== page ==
Table 2.

Turfgrass shoot density of three turfgrass species under different levels of traffic stress

Table 2.

Leaf chlorophyll concentration.

The traffic stress reduced concentrations of chlorophyll a and chlorophyll a + b in all three turfgrass species, but did not impact chlorophyll b in japanese zoysiagrass and kentucky bluegrass (Table 3). As traffic stress levels increased, LCC declined. The moderate and heavy traffic stresses reduced LCC in all three species. Japanese zoysiagrass had more chlorophyll a than kentucky bluegrass and tall fescue under all three levels of traffic stress (Table 3).

Table 3.

Leaf chlorophyll concentration of three turfgrass species under different levels of traffic stress

Table 3.

Membrane permeability.

Traffic stress increased MP or EL in all three turfgrass species (Table 4). The heavy traffic stress increased EL by 151% in kentucky bluegrass, 196% in tall fescue, and 178% in japanese zoysiagrass when compared with the control of the same species. The EL was increased significantly in tall fescue compared with kentucky bluegrass and japanese zoysiagrass under all levels of traffic stress (Table 2). Under the heavy traffic, japanese zoysiagrass had less EL than tall fescue and kentucky bluegrass.

Table 4.

Leaf electrolyte leakage of three turfgrass species under different levels of traffic stress

Table 4.

Membrane permeability is closely associated with cell membrane composition and physiological status (Nilsen and Orcutt, 1996). Increased EL may be partially the result of cell membrane damage by ROS, especially under the heavy traffic stress. The ROS may damage cell membrane via lipid peroxidation and has an additive effect on EL. The difference in EL between the species may be associated with antioxidant activity (Zhang et al., 2006) and leaf structure as well as cell wall composition (Trenholm et al., 2000).

Peroxidase activity.

The POD activity decreased as traffic stress levels increased, especially for tall fescue and japanese zoysiagrass. The POD activity was the highest in japanese zoysiagrass and the lowest in kentucky bluegrass at all traffic stress levels (Fig. 1). Peroxidase, an important antioxidant enzyme, may scavenge H2O2 and prevent stiffening of the cell walls, and thus increase wear tolerance of leaf blades (Bestwick et al., 1997; Inze and Montagu, 2002; Schopfer, 1996). Japanese zoysiagrass with more POD activity may suppress ROS more effectively than tall fescue and kentucky bluegrass. As a result, japanese zoysiagrass may have less cell wall stiffening, allowing the cell wall to maintain more flexibility. Several studies have indicated that wear tolerance was negatively correlated with leaf total cell wall content (Canaway, 1981; Trenholm et al., 2000).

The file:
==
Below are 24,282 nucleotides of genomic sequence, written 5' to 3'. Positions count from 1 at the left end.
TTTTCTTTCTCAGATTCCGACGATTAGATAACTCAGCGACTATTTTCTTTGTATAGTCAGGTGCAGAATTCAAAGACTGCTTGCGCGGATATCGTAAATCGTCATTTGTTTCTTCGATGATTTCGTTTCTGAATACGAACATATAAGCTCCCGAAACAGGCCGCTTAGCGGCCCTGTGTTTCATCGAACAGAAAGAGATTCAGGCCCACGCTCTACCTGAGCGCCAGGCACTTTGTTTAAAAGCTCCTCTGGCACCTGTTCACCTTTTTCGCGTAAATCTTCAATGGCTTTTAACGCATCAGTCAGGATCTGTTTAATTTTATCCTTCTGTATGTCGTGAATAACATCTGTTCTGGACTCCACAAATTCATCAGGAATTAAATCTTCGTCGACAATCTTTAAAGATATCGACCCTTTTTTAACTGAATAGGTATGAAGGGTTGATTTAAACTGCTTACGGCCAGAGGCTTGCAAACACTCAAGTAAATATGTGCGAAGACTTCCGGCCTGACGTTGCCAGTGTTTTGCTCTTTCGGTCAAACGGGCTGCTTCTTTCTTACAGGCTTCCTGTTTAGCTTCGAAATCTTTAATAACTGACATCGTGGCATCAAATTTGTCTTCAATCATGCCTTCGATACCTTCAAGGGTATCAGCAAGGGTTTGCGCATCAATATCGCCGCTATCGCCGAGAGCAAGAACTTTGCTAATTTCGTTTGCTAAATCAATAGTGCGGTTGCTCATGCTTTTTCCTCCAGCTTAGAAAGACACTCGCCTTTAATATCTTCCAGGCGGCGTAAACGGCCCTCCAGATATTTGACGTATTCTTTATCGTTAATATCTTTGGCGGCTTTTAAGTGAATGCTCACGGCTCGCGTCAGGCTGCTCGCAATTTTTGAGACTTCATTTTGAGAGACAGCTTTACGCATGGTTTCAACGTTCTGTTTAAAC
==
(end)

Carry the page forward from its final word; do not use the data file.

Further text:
Fig. 1.
Fig. 1.

Response of leaf peroxidase (POD) activity of three turfgrass species to different traffic stress treatments. Vertical bars represent lsd at P = 0.05. FW, fresh weight. 1 unit/mg = 28,350 units/oz.

Citation: HortTechnology hortte 18, 1; 10.21273/HORTTECH.18.1.139

Leaf tissues and chlorophyll damaged because of traffic stress may experience oxidative stress, especially under high light conditions (Inze and Montagu, 2002). The ROS accumulation under oxidative stress may cause chlorophyll damage (bleaching) and reduce LCC. Leaf antioxidants may scavenge ROS and reduce/prevent chlorophyll damage. This is supported by the fact that japanese zoysiagrass with more POD activity had a higher LCC when compared with tall fescue and kentucky bluegrass. This suggests that turfgrass species with higher antioxidant activity may have more traffic stress tolerance than those with less antioxidant activity. Future research is needed to examine relationships of antioxidant activity with cell wall stiffening and wear tolerance.

Conclusion

The results of this study show that traffic stress greatly reduced LWC, shoot density, and LCC, and increased EL in all three turfgrass species, resulting in increased ROS damage. The plant recovery was greatly limited. As traffic stress levels increased, POD activity decreased and ROS damage to cells increased, causing an increase in EL. Japanese zoysiagrass had more tolerance to traffic stress than kentucky bluegrass and tall fescue. More traffic stress tolerance in japanese zoysiagrass was associated with more POD activity, less EL, and higher shoot density. The results suggest that antioxidant defense may be involved in turfgrass tolerance to traffic stress. Selection and use of species with more antioxidant activity may be an effective approach to improve traffic stress tolerance of turfgrasses.

Literature cited

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    • Export Citation
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    • Export Citation